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USDA International Egg and Poultry

28 November 2012

USDA International Egg and Poultry: ColombiaUSDA International Egg and Poultry: Colombia

November 22, 2006 the US and Colombia signed a free trade agreement (FTA). The Colombian Congress approved the FTA June 14, 2007. A Protocol of Amendment was signed June 28, 2007 and approved by Congress October 30, 2007.
USDA International Egg and Poultry

Colombia completed the necessary steps for ratification July 24, 2008. On April 7, 2011 bot the US and Colombia announced a bilateral Action Plan Related to Labor Rights. US Congress approved the agreement October 12, 2011, which was then signed into law by President Obama October 21, 2011. The US-Colombian FTA went into effect upon conclusion of a 7 month implementation plan.

From January-September 2012 the US exported 22,312 metric tons (MT) of broiler meat, 11% higher than the same time a year ago (20,143 MT). Whereas the US exported a total of 28,986 MT from January-December 2011, 9% lower than 2010 (31,870 MT).

US turkey meat exports totaled 705 MT from January-September 2012, 468% higher than the same period a year ago (125 MT). In contrast, US turkey meat exports totaled 285 MT from January- December 2011, 182% higher than 2010 (101.1 MT).

From January-September 2012, US egg and egg product exports to Colombia totaled 88 MT, up 89% from the same time a year ago (46.7 MT). Where US exports of egg and egg products to Colombia totaled 46.8 MT from January-December 2011, 39% lower than 2010 (76.5 MT).

Colombia’s Broiler Situation in Thousand Metric Tons (TMT)

Colombia’s Broiler Situation in Thousand Metric Tons (TMT)

Despite increased market access to Colombian markets US exporters continue to struggle with port of entry issues prompting the USDA Foreign Agricultural Service (FAS) to release a report citing ways to successfully improve shipment ease. According to FAS, documentation and clerical errors represent the majority of port of entry problems for US exports to Colombia. Others include noncompliance with sanitary, phytosanitary, and labeling requirements; the appearance of unsanitary packaging and non-compliance with labeling requirements (i.e. product origin); and a US establishment’s not being registered with INVIMA. USDA FAS has provided the following list of considerations to help industry avoid any port of entry problems with Colombia.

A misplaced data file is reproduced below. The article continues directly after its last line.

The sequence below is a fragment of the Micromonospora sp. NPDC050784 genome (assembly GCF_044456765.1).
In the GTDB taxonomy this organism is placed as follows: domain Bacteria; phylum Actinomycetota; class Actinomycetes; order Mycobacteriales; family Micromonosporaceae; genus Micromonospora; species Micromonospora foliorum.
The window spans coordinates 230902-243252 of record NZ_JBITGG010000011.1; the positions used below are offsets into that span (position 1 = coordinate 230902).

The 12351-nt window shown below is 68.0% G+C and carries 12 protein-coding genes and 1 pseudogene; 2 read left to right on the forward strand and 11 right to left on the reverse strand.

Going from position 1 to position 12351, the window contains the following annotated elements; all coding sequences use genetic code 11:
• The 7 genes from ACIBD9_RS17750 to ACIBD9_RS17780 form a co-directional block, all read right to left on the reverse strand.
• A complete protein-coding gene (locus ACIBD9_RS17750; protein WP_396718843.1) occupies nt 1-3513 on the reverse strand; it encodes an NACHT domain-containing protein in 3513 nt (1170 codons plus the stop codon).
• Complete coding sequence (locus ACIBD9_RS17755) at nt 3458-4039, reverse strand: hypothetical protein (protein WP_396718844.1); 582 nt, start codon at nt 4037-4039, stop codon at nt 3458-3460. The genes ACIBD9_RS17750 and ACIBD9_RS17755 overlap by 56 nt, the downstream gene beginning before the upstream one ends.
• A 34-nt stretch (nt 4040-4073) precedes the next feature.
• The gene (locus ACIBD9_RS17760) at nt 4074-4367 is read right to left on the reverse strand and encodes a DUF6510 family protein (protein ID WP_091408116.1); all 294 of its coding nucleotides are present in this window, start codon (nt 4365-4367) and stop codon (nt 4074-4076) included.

Keys to Avoiding Port of Entry Problems

  • Verify the product’s eligibility for entry into Colombia.
  • Confirm that the certificates and accompanying documents contain accurate product information.
  • Confirm that the USDA certificates are current and applicable to Colombian import regulations.
  • Confirm that the US establishment is registered with INVIMA.
  • Verify compliance with Colombia’s labeling regulations.
  • Be aware that INVIMA inspectors are prone to reject containers based on the appearance of unsanitary packaging.
  • Verify that documents accompanying the shipment are originals and are signed by the corresponding US authorities.
  • Maintain close communication with the Colombian customer and US freight forwarder responsible for the shipment.

All ports are equipped to handle most shipments of agricultural goods, however the primary sea ports of entry for the US are Ports of Barranquilla (bulk commodities), Santa Marta (bulk commodities), Cartagena (container shipments), and Buenaventura. Administration of the ports is primarily managed by officials with the Ministry of Commerce, Industry, and Trade (MOCIT), while officials from the Ministries of Agriculture and Rural Development (MARD) and Health and Social Protection (MHSP) provide additional support (i.e. food safety and plant and animal sanitary and phytosanitary concerns). In addition to a US establishment being federally inspected and listed in the USDA Food Safety and Inspection Service (FSIS) Meat and Poultry Inspection Directory it must also be registered with MHSP’s National Institute for the Surveillance of Food and Medicines (INVIMA). Prior to shipping, an exporter is recommended to verify a US establishment’s registration status with INVIMA by checking this website:

Source: USDA FAS US-Colombia Trade Promotion Agreement Fact Sheet/US-Colombia Free Trade Agreement, Embassy of Colombia/USDA FAS Attaché November 8, 2012/ Colombia Food and Agriculture Import Regulations and Standards Report dated December 12, 2011/USDA AMS LPS/Various News Wires

US Broiler Meat Exports to Colombia Colombia in Metric Tons (MT)

US Broiler Meat Exports to Colombia Colombia in Metric Tons (MT)

US Turkey Meat Exports to Colombia in Metric Tons (MT)

US Turkey Meat Exports to Colombia in Metric Tons (MT)

US Egg and Egg Products Exports to Colombia in Metric Tons (MT)

US Egg and Egg Products Exports to Colombia in Metric Tons (MT)

Source: Department of Commerce, US Census Bureau, Foreign Trade Statistics/USDA FAS

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